Garcia stopped breathing just after police officers arrived at the scene. They attempted life-saving measures but couldn't save him.
On Wednesday, Banks rested the prosecution's case.
Malaga's attorney, Jennifer Bouwens, called only one witness Wednesday afternoon before resting the defense case.
A man who lived next to the site of the shooting testified that he was awaked by the sound of the gunshot. He said he immediately looked out a window and saw a dark-colored sedan turn around in his driveway. The car's dome light was on, he said, and he saw that the driver was wearing a blue-green hoodie.
In closing arguments, Banks outlined what he referred to as "a virtual tidal wave of evidence" — including witness testimony, text messages and detectives' interview with Malaga — that showed Malaga's act with premeditation.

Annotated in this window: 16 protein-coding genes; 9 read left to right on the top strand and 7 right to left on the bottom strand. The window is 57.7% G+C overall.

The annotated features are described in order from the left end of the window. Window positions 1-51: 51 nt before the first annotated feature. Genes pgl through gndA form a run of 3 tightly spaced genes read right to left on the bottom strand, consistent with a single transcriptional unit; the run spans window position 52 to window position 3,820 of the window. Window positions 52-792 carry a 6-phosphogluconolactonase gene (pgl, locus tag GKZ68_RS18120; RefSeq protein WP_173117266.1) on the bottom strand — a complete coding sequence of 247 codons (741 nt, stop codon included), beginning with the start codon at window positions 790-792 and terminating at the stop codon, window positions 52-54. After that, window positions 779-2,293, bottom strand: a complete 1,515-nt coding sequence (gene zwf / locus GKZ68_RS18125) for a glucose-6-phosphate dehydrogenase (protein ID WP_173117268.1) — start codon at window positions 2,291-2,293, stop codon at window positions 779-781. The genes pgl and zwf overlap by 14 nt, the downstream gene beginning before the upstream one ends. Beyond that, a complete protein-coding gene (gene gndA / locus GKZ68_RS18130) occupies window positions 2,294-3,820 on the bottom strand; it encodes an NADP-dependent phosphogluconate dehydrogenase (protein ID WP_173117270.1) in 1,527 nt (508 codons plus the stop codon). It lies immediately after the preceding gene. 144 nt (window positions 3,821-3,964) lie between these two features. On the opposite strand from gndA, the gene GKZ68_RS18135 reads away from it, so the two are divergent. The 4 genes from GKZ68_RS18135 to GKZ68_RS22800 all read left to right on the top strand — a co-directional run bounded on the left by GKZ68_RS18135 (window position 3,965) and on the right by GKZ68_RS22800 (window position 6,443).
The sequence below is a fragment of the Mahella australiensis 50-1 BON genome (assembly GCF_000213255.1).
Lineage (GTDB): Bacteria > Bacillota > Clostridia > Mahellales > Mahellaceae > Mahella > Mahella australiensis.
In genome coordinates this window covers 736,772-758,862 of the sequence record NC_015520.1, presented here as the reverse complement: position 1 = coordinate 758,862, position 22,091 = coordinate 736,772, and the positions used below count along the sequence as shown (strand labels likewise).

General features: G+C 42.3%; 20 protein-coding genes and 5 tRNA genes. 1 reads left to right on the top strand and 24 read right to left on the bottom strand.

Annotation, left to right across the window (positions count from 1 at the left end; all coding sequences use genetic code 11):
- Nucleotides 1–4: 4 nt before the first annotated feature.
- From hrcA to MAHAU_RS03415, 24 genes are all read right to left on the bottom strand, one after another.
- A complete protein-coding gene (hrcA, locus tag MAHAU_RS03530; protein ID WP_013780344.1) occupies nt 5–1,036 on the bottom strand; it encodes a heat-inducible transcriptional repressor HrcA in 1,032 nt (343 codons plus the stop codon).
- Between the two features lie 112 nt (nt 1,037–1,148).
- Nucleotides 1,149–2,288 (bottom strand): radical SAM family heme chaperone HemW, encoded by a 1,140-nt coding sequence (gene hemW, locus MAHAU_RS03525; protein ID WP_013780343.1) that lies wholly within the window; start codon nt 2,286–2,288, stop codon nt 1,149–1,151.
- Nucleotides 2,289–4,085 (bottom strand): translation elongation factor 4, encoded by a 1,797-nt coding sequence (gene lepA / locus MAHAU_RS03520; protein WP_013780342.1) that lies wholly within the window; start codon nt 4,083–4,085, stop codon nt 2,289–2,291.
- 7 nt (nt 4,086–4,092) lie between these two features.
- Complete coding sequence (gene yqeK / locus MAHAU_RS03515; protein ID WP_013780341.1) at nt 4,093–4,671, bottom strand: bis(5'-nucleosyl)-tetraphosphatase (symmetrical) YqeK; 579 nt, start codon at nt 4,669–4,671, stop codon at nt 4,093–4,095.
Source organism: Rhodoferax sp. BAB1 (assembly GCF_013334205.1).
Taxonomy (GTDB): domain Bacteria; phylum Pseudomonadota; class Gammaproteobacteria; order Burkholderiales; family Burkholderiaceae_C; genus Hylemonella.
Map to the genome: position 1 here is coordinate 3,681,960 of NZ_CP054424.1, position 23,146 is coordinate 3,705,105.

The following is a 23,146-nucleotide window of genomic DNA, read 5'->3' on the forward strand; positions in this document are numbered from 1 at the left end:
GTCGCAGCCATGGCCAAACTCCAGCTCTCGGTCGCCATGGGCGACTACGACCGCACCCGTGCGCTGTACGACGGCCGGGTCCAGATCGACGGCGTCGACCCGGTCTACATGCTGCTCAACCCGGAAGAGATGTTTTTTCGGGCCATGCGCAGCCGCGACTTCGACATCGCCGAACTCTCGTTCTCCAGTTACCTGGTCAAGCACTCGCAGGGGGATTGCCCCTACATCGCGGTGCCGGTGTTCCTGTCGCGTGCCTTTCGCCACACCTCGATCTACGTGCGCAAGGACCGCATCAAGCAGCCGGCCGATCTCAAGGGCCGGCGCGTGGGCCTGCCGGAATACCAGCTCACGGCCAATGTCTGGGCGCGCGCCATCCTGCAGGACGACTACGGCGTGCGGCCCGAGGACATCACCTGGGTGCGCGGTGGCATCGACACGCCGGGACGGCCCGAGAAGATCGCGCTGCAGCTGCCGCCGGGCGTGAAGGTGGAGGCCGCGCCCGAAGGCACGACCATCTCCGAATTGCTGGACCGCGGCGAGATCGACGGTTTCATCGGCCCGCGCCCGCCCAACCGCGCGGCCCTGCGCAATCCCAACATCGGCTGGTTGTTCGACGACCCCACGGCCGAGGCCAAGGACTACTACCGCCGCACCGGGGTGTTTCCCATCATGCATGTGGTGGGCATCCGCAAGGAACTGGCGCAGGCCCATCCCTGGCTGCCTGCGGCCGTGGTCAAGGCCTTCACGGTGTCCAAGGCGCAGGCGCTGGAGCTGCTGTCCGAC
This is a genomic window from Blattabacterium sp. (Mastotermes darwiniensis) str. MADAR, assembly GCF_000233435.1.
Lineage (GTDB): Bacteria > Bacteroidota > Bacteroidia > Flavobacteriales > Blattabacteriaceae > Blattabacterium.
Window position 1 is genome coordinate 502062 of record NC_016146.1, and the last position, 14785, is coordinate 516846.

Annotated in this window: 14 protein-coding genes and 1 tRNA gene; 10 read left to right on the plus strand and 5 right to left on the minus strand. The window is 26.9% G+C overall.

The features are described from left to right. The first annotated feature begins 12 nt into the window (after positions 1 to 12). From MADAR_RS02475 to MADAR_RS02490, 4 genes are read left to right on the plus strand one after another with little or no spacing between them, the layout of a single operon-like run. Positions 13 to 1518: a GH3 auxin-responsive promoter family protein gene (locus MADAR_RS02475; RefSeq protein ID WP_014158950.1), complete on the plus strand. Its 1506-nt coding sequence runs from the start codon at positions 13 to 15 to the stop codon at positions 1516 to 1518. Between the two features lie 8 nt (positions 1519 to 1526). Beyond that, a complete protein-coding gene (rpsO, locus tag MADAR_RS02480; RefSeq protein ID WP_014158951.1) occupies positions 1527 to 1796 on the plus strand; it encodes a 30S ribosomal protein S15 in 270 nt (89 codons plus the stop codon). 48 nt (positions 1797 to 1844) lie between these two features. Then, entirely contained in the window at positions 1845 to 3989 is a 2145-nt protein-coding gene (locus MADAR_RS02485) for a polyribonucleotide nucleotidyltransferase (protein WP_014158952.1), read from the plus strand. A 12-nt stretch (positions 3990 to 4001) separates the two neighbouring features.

Bouwens argued that the prosecution simply didn't meet the burden of proof.
"Mr. Malaga doesn't have to prove he is innocent, and he doesn't have to prove someone else is guilty," she told the jury.
Among the holes in the prosecution's case, she said, is the fact that Knowles initially told police at the scene that the shooter's name was "Nikki" or "Nico."
Knowles later identified a man named Nico from a photo line-up, saying he was "85 to 90 percent sure" he was the man.
By the time the two witnesses identified Malaga as the shooter, rumors were spreading on social media and across the city that Malaga was guilty, she said.